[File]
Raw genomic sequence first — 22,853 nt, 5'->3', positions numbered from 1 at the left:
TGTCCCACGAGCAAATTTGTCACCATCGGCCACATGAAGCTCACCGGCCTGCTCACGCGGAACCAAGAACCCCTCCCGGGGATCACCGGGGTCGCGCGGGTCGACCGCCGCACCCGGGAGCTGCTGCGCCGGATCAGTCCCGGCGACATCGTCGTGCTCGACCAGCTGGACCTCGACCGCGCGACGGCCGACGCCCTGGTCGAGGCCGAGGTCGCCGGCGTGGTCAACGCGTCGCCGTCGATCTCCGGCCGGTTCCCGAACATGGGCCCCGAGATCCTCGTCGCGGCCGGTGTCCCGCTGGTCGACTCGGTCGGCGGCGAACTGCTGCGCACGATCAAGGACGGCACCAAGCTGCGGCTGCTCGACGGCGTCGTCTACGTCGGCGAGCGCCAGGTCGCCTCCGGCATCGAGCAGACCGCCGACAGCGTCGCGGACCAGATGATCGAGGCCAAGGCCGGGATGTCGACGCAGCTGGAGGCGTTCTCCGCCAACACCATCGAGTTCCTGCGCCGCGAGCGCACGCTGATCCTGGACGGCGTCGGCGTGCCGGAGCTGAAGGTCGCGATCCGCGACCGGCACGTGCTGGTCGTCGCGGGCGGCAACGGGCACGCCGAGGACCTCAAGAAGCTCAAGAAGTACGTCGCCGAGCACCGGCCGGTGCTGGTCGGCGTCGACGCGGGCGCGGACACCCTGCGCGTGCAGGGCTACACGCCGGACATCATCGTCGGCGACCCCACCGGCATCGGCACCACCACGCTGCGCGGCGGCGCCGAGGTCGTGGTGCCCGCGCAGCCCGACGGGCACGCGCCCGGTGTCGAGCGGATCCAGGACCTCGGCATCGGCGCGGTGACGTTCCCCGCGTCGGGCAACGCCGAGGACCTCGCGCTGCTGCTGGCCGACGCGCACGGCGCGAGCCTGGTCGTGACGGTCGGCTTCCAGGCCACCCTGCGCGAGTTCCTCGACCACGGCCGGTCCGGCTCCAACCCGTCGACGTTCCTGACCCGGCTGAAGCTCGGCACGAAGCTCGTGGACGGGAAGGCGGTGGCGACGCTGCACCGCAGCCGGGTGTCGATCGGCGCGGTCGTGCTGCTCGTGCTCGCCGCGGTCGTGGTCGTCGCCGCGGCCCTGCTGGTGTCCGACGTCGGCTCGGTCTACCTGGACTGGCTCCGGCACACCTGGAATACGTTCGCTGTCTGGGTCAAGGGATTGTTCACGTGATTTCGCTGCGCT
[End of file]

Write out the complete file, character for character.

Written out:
Raw genomic sequence first — 22,853 nt, 5'->3', positions numbered from 1 at the left:
TGTCCCACGAGCAAATTTGTCACCATCGGCCACATGAAGCTCACCGGCCTGCTCACGCGGAACCAAGAACCCCTCCCGGGGATCACCGGGGTCGCGCGGGTCGACCGCCGCACCCGGGAGCTGCTGCGCCGGATCAGTCCCGGCGACATCGTCGTGCTCGACCAGCTGGACCTCGACCGCGCGACGGCCGACGCCCTGGTCGAGGCCGAGGTCGCCGGCGTGGTCAACGCGTCGCCGTCGATCTCCGGCCGGTTCCCGAACATGGGCCCCGAGATCCTCGTCGCGGCCGGTGTCCCGCTGGTCGACTCGGTCGGCGGCGAACTGCTGCGCACGATCAAGGACGGCACCAAGCTGCGGCTGCTCGACGGCGTCGTCTACGTCGGCGAGCGCCAGGTCGCCTCCGGCATCGAGCAGACCGCCGACAGCGTCGCGGACCAGATGATCGAGGCCAAGGCCGGGATGTCGACGCAGCTGGAGGCGTTCTCCGCCAACACCATCGAGTTCCTGCGCCGCGAGCGCACGCTGATCCTGGACGGCGTCGGCGTGCCGGAGCTGAAGGTCGCGATCCGCGACCGGCACGTGCTGGTCGTCGCGGGCGGCAACGGGCACGCCGAGGACCTCAAGAAGCTCAAGAAGTACGTCGCCGAGCACCGGCCGGTGCTGGTCGGCGTCGACGCGGGCGCGGACACCCTGCGCGTGCAGGGCTACACGCCGGACATCATCGTCGGCGACCCCACCGGCATCGGCACCACCACGCTGCGCGGCGGCGCCGAGGTCGTGGTGCCCGCGCAGCCCGACGGGCACGCGCCCGGTGTCGAGCGGATCCAGGACCTCGGCATCGGCGCGGTGACGTTCCCCGCGTCGGGCAACGCCGAGGACCTCGCGCTGCTGCTGGCCGACGCGCACGGCGCGAGCCTGGTCGTGACGGTCGGCTTCCAGGCCACCCTGCGCGAGTTCCTCGACCACGGCCGGTCCGGCTCCAACCCGTCGACGTTCCTGACCCGGCTGAAGCTCGGCACGAAGCTCGTGGACGGGAAGGCGGTGGCGACGCTGCACCGCAGCCGGGTGTCGATCGGCGCGGTCGTGCTGCTCGTGCTCGCCGCGGTCGTGGTCGTCGCCGCGGCCCTGCTGGTGTCCGACGTCGGCTCGGTCTACCTGGACTGGCTCCGGCACACCTGGAATACGTTCGCTGTCTGGGTCAAGGGATTGTTCACGTGATTTCGCTGCGCT